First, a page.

While their live music feels very current, new and exciting, Beth’s ideal musical era to experience first hand would have been any time before nineties hair metal. “I would love to have been thirteen in New York in 1973. That way you get all the hard rock and Led Zeppelin, I would have grown up loving The Beatles. It would have been amazing to be around when it was all new, like Hendrix, seeing all that for the first time whereas as now it kind of seems like everything is just rehashing the past”. We talk for a bit on the topic of revolutionary music, and discuss how perhaps our generation isn’t completely out of room for progress. On the subject of being a girl in music, Beth admits she does sometimes notice that she is treated differently specifically for being female, but it does seem to be getting better. She dreams of a day when female musicians won’t be referred to as “female musicians”, and just as “musicians”. Female fronted bands won’t be highlighted as “female fronted”, they will just be “a band”. We might not be all the way there in many aspects of equality, but our generation does seem to be discussing the issues. “If I want to sing about sex, love and partying, I should be able to”. Beth draws on examples such as Taylor Momsen and Hayley Williams for being “slut shamed”, and points out how many amazing talented musicians are out there, and are gradually getting closer to being equally appreciated.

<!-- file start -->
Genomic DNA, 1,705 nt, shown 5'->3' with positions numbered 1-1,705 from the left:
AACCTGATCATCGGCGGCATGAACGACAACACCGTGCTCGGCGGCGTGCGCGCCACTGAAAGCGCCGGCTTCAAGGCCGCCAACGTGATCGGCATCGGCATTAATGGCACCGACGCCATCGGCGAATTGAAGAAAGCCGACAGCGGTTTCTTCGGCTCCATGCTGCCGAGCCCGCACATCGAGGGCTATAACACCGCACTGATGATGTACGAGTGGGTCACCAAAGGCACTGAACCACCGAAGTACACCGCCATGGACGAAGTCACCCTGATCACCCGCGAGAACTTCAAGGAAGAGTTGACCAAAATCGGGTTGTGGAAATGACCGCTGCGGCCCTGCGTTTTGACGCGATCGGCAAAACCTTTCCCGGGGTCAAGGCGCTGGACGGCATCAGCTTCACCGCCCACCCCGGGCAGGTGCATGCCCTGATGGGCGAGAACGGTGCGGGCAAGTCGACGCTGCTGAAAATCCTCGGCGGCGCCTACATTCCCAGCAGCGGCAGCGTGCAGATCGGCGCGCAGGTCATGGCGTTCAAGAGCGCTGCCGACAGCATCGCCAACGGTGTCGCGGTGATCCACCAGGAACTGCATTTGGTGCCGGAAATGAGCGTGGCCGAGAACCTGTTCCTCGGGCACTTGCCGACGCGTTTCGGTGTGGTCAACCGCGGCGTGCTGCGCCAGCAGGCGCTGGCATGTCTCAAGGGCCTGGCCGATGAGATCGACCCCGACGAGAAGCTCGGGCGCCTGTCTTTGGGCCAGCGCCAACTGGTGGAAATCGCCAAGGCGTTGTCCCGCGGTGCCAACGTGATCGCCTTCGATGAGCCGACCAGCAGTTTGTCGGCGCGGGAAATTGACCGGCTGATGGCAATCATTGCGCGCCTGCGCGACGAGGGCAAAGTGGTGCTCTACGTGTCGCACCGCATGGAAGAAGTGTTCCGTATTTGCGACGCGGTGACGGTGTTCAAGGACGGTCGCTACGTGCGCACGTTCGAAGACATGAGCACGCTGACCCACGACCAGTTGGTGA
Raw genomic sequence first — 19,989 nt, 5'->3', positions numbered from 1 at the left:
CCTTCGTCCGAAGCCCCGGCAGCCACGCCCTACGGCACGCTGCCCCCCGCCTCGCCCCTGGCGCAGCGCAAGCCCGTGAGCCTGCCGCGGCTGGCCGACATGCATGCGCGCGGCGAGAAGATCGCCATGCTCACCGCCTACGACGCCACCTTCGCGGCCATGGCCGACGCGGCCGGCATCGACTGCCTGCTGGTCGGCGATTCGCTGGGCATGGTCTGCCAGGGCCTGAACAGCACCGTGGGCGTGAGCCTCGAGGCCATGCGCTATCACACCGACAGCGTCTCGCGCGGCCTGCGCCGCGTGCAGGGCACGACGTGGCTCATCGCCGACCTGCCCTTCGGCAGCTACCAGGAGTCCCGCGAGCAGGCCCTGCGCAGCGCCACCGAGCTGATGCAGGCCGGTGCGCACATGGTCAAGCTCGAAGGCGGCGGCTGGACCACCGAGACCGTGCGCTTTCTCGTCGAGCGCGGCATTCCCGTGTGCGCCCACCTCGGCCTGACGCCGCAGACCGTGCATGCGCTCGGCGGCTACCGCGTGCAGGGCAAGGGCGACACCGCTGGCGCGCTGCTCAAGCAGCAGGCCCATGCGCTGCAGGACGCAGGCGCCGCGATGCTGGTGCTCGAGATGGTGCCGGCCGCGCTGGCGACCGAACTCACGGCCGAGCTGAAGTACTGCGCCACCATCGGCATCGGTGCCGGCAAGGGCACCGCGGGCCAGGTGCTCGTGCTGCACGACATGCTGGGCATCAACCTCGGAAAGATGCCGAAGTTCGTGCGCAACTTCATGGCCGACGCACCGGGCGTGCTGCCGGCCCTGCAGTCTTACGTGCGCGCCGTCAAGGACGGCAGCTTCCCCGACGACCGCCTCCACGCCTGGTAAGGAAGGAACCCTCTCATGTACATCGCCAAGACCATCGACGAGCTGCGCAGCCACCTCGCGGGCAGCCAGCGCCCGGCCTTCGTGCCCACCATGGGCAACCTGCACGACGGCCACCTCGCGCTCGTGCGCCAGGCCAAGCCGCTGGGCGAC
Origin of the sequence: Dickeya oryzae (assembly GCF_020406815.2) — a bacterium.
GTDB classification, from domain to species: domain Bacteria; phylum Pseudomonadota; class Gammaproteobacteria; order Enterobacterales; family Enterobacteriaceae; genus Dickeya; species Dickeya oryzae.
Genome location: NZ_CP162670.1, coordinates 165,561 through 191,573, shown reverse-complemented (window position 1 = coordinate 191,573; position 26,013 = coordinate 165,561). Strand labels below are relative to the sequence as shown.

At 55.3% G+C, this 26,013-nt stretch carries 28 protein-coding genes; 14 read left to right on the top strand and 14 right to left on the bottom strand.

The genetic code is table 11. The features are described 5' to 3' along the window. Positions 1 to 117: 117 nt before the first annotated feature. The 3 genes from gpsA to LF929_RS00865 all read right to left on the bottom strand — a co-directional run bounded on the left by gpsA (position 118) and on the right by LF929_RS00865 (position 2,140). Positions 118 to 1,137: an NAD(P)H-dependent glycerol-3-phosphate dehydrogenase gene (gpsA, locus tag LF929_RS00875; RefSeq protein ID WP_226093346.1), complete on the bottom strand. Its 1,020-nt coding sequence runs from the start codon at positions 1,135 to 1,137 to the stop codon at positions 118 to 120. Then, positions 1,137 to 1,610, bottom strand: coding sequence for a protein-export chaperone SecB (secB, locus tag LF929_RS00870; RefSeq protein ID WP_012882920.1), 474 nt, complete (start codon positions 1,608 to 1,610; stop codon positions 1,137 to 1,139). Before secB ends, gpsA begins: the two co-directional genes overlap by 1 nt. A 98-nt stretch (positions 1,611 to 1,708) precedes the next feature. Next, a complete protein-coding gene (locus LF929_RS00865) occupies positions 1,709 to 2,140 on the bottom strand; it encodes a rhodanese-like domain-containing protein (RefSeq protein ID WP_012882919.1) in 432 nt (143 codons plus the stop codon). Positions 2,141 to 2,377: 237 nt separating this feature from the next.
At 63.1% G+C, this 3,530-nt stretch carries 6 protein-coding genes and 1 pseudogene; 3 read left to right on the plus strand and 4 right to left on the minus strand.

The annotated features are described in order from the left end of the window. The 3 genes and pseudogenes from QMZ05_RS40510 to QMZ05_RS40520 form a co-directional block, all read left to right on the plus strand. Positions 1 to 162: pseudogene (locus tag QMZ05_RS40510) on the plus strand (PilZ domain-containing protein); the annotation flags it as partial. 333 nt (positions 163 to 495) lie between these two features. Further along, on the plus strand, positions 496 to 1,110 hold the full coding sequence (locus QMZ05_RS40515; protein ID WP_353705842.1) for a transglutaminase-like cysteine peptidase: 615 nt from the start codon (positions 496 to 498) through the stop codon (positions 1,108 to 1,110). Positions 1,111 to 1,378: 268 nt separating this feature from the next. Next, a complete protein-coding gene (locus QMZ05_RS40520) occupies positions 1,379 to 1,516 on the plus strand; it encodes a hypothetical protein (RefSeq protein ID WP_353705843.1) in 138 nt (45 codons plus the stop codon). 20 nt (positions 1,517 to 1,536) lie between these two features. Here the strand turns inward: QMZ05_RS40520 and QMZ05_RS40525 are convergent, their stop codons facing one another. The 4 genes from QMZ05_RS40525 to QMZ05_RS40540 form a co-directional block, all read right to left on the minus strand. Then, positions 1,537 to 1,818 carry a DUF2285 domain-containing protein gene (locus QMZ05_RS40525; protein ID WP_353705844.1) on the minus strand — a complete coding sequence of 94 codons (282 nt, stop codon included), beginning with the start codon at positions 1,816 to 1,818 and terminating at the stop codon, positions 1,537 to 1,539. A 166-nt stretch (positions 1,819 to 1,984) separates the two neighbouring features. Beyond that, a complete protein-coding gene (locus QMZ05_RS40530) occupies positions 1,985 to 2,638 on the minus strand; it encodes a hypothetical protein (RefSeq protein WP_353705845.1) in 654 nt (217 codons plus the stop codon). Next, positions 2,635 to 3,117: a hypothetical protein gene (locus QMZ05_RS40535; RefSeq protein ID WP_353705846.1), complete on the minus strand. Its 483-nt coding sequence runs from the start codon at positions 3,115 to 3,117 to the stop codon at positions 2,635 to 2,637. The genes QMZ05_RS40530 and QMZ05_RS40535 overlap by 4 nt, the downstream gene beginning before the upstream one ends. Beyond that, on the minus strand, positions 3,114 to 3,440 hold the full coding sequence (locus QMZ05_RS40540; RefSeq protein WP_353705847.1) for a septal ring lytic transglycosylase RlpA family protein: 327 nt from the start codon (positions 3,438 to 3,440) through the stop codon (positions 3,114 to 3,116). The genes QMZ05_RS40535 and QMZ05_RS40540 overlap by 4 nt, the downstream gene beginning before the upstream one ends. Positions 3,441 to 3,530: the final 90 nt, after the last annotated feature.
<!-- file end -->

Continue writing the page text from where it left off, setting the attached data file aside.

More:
Cardiff certainly has room for more new music. “The Cardiff music scene is kind of clique-y”, Beth gives us an insight. “There’s a lot of post-hardcore stuff, and a lot of folky acoustic stuff, which is great, but I really think there is a gap in the market for some really good hard rock and metal. A lot of local bands are doing really well, like Breathe The Silence, Falling With Style, but they’re all in that same kind of genre, Personally I want to see some more hard rock and metal come out. Its getting some attention, and hopefully more stuff like that will start coming out now.” Beth Blade and the Beautiful Disasters are working on their debut album throughout June and are planning for a release date in July.

The vibe at the show tonight was intimate, but you get the feeling that this sound is entirely capable of filling a much bigger venue.

Words: Rachel Harris

Advertisements